Bath Royal Literary and Scientific Institution and The Royal Institute of Philosophy present:
FREE 6th Form Seminars, Thursdays from 5.30pm – 7.00pm
A series of free seminars via Zoom, exploring the fundamental questions of philosophy, why it is important and its meaning in relation to life. The seminars will be led by Dr Lucienne Spencer, University of Bristol.
Are you seriously imaginative and thoughtful?
Then join us for these free seminars via Zoom.
Please contact your philosophy teacher or email firstname.lastname@example.org with your name and the name of your school.
Seminars will start at 5.30pm and will finish at 7.00pm each week
04 November – Freedom of Speech
Every day we utilise speech: we promise, joke, explain, convince, apologise, predict, warn and so on. In many ways, our complex language use is what sets us apart from the other animals. It is perhaps for this reason that the value of free speech has received so much philosophical attention. This session explores how philosophy can help us tackle important questions surrounding freedom of speech and its boundaries. We will discuss why we fight for freedom of speech, how free speech has changed with the advent of the internet, whether our freedom of speech should be protected at all costs, and whether certain dangerous speech acts, such as hate speech, should be prohibited.
11 November – Climate Ethics
Following a year of forest fires, mass flooding, rising sea levels and record-breaking temperatures, philosophical discussions on climate ethics have never been more urgent. As the climate crisis impacts the most marginalised in our communities, it is essentially a social and political problem. Through this session, we will discuss whether we have a responsibility to tackle the climate crisis, the morality of having children during the climate crisis, and what we owe to future generations who are yet to exist.
18 November -Duties of Aid
If wealthy western individuals were to donate a small percentage each to effective charities, we could overcome global poverty. However, most people would decline to contribute. Should the more charitable people have a moral responsibility to pick up the slack and donate more? Do they only need to do their fair share? Or perhaps one could argue that, even though it would be generous to donate, we have no moral obligation to do so? Through this session, we will explore just how far our obligation towards others extends and how much we ought to be willing to sacrifice for others.
25 November – Silencing and Oppression
There are two ways in which the powerful in society can be described as silencing the oppressed. The first is through physically silencing marginalised voices. Historically, the oppressed have been silenced through gagging devices, like the ‘iron bit’, ‘brank’ or ‘scold’s bridle’. The second form of silencing, passive silencing, uses structural, socially imposed mechanisms to prevent certain groups from communicating their experiences, publishing their truths or recording their history. This session will explore the latter form of silencing, the philosophical concept of ‘epistemic injustice’ and the ways in which these injustices could be overcome.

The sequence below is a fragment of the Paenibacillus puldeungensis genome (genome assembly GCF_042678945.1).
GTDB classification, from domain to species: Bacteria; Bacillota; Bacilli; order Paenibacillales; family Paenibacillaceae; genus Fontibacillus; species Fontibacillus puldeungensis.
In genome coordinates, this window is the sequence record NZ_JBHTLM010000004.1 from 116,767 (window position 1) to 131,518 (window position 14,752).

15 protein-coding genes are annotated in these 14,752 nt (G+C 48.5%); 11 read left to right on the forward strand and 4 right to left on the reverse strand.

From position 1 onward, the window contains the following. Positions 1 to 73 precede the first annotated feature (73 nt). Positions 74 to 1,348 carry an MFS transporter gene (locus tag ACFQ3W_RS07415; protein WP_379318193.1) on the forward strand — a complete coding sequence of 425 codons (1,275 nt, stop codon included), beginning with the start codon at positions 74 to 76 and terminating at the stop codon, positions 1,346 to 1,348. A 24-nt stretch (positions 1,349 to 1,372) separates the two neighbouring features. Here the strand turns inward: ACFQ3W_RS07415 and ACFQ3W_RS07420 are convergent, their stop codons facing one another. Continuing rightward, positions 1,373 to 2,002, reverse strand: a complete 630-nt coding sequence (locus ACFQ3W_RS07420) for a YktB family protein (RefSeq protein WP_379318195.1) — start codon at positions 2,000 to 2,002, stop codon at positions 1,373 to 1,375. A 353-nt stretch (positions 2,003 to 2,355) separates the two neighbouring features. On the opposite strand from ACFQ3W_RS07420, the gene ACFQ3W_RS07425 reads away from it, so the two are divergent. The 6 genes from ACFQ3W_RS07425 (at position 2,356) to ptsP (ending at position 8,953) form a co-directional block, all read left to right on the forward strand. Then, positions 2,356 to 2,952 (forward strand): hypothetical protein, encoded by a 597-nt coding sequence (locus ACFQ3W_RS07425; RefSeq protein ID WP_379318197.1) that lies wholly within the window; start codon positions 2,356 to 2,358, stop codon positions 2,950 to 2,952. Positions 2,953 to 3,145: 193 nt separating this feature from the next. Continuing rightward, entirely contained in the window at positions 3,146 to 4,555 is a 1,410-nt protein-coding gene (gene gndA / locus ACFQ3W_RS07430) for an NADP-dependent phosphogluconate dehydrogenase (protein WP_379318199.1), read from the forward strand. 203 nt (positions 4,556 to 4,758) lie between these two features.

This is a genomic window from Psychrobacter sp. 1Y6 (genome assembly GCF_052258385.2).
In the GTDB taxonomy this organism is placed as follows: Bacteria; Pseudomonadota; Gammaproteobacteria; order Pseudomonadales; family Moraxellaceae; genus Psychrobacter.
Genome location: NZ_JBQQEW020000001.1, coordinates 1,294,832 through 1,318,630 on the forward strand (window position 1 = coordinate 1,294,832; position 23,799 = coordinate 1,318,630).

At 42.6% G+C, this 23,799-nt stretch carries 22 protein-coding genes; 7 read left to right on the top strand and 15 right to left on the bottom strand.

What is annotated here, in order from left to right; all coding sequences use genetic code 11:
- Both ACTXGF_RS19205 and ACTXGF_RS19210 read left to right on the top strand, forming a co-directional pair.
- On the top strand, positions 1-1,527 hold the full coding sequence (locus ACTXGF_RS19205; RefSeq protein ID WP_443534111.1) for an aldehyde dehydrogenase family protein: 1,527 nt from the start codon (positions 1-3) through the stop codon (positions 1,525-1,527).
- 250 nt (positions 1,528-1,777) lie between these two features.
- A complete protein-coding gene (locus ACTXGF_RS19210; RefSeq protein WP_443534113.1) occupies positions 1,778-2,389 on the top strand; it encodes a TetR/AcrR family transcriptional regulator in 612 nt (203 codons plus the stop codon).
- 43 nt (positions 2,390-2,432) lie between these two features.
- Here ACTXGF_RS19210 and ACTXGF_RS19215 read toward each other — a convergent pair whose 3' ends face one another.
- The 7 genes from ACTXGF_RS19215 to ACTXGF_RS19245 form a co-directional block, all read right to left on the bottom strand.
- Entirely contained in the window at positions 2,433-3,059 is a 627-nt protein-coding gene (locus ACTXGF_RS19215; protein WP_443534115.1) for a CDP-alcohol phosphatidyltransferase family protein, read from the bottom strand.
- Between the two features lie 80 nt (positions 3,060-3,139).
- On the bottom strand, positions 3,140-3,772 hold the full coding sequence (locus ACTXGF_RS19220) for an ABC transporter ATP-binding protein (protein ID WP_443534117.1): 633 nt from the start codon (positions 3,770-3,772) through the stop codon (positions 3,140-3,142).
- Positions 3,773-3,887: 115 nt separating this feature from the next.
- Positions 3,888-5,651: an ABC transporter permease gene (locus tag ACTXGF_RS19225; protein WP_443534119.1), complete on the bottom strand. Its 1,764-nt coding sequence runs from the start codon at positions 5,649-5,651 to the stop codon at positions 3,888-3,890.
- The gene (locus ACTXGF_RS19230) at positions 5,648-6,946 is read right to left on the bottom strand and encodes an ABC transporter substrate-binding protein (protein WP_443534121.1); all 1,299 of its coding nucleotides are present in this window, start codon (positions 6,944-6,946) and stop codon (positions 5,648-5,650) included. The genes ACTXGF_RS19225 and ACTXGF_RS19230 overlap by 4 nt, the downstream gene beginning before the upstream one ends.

02 December – Gender Theory
According to Simone De Beauvoir, ‘One is not born a woman, one becomes one’. Here Beauvoir captures a distinction between sex and gender, whereby sex denotes the biological determination of male or female and gender refers to the social construct of femininity or masculinity. This session will examine the metaphysical, moral and political dimensions of gender. We will consider, amongst other questions, how we ought to define gender, how gender intersects with other axes of oppression, how gender norms are reinforced in our society and how one can exist beyond the boundaries of gender.
09December – Civil Disobedience
The topic of civil disobedience has been one of the most contentious issues in modern society. Contemporary examples may include the Black Lives Matter movement or Extinction Rebellion. In this session, we will discuss how to define civil disobedience and distinguish it from other forms of law-breaking, what (if any) obligation we have towards obeying laws that we perceive to be unjust, whether violent protest is ever justified and whether civil disobedience ought to be punished.
If you are interested in participating in these Zoom seminars, please contact your philosophy teacher or email email@example.com with your name and the name of your school.